elb's hovel of thoughts

Thursday, December 23, 2004

Marketing and branding

How do companies make their goods so desirable in the eyes of people? Why are some people willing to part with four digit figures (or high threes) (in ringgit) for a piece of clothing?

Via good marketing and with the help of the power of branding of course.

Taking shoes as an example: you can break down this segment into several: sports, technical, leisure, formal. Within each segment you can further break it down, say in this case technical shoes; which can be split into for example: running, and outdoor.

Well so you now have a product and want to target a specific area. In this case for example we have Asics; which has a reputation for having some of the best running shoes around. But it also has competition from brands such as New Balance and Puma. (Now, I'm not even counting brands such as Nike et cetera, which do make running shoes but not exactly recommended for proper outdoor jogging etc) Or for outdoors, where we have Timberland, Salomon et cetera.

Within each niche market, the company has to decide where the focus should be. For say, running shoes, how much focus should be done on comfort? On performance? On support? On the styling? Would the customer be willing to pay through their nose for the best combination of all variables? Or should the focus be on cheap shoes which don't give much performance, but look stylish? Etc. And the goods are marketed accordingly. And branding helps to give an edge. People who are more into sports would most likely buy Nike/Adidas/Puma, people who want the more technical shoes would most likely buy Asics, and for outdoors, well, Timberland probably wins the masses over. People who want good value for money for sports shoes would go for Power. (if you could even call it that)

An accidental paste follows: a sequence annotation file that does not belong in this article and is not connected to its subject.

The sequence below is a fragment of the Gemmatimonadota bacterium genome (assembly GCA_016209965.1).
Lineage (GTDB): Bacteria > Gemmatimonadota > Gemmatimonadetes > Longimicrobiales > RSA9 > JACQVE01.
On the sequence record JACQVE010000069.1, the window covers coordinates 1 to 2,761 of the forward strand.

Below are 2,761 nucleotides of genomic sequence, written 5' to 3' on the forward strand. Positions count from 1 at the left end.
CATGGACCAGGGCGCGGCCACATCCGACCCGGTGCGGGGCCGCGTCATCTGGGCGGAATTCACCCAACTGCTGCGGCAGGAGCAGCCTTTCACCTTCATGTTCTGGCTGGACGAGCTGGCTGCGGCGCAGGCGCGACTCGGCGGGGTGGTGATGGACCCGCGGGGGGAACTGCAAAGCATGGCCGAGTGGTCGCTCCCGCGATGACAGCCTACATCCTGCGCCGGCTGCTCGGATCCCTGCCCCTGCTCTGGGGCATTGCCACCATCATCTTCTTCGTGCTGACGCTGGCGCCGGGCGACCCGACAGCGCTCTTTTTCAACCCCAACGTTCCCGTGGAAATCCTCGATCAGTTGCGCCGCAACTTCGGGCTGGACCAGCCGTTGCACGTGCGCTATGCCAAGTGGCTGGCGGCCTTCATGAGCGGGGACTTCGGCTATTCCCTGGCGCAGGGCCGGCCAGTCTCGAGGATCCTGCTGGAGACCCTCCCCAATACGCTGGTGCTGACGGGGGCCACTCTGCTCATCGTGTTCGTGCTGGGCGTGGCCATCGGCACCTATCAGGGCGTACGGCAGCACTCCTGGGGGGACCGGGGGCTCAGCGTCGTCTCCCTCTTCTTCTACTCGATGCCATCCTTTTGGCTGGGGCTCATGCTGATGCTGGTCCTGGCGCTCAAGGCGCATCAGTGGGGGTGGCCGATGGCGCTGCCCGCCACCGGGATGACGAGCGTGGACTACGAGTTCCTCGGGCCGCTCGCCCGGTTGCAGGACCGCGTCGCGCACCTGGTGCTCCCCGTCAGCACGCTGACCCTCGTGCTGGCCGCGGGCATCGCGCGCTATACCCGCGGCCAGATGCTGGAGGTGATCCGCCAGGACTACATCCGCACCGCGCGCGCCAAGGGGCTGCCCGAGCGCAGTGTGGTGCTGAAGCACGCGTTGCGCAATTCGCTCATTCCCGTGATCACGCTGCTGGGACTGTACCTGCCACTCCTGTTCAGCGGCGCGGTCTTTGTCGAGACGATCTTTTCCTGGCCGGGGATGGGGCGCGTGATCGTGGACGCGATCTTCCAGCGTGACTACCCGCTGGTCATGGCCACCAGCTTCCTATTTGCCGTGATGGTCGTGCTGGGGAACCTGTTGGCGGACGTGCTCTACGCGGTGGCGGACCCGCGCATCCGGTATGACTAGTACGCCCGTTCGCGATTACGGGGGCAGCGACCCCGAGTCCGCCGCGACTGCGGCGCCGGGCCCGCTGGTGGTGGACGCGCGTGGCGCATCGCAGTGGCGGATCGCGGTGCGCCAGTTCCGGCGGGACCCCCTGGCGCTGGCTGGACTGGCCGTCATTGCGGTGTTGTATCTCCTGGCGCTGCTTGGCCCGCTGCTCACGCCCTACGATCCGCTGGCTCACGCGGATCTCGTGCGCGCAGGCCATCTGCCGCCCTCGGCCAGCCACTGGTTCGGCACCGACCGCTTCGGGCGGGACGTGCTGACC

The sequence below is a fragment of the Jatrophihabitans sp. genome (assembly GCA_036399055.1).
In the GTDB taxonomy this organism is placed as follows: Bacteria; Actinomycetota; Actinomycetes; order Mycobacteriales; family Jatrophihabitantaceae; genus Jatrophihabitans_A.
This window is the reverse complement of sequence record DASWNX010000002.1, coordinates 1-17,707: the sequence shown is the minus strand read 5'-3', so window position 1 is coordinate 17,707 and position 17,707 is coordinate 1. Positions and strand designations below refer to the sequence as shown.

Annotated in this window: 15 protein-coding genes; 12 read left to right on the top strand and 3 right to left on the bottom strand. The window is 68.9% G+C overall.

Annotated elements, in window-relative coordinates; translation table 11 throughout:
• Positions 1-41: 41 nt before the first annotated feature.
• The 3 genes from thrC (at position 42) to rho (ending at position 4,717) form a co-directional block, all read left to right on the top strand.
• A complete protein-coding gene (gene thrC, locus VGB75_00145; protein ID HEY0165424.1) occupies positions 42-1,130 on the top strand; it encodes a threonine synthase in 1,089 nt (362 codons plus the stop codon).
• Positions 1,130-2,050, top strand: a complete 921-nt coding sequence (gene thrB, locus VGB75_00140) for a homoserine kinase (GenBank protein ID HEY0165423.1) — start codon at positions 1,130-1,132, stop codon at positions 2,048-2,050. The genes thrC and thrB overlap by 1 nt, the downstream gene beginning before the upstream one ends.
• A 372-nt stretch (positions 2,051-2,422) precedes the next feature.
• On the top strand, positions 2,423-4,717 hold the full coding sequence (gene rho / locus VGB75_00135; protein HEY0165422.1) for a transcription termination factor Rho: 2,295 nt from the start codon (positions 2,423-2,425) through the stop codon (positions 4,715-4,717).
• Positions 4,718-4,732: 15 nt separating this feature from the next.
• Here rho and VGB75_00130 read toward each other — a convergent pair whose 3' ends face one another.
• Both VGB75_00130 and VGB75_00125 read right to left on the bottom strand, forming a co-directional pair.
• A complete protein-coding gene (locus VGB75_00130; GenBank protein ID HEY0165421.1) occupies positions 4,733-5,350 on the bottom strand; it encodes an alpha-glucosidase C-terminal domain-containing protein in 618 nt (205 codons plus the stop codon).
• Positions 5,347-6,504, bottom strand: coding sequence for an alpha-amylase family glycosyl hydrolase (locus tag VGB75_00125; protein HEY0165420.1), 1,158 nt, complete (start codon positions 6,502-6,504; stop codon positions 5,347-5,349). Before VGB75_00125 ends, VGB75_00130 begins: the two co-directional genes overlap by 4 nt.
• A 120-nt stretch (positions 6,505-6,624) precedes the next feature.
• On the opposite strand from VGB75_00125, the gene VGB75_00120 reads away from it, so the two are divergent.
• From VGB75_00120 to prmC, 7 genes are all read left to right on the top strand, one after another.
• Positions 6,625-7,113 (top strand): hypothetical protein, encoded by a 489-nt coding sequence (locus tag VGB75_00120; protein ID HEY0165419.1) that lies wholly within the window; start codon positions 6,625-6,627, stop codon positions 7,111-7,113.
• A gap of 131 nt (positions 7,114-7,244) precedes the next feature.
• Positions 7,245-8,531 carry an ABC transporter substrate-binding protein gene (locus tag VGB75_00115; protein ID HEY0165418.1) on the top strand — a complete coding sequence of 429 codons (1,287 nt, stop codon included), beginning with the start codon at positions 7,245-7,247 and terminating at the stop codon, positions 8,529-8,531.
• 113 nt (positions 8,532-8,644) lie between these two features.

The girls who aren't very well off would most probably go for Vincci. Those who could afford a bit more would go for Hush Puppies and so on, jumping up to the couture wagon all the way to Manolo Blahnik.

Same with clothes. You identify a segment of population you wish to target, then market your product accordingly. Can the people afford the clothes? How much are they willing to pay for couture? Can you make your product seem so exclusive and so priviledged that people would pay a bomb just to wear them? Usually this is done via the inclusion of high quality materials in the fabrication process; a very exclusive looking shop; and expensive looking price tags that reflect it. So you have cheap mass produced clothes at stores that go for a few ringgit each, to the more exclusive ones which might cost RM50 each, to RM100 and so on. In brand equivalents: your cheap no-brand stuff, to FOS/Reject Shop to Body Glove to Quiksilver to smaller local designers to the big haute coutures such as Moschino, Versace, Burberry, Dior and Prada

Then again, you have imitation Burberry stuff everywhere in Malaysia, so what's the point? Besides knowing that you have the real deal.

Well for me personally, I don't like to show off my stuff. I'm happy with a small label at the side and just knowing that I have it. Less trouble too.

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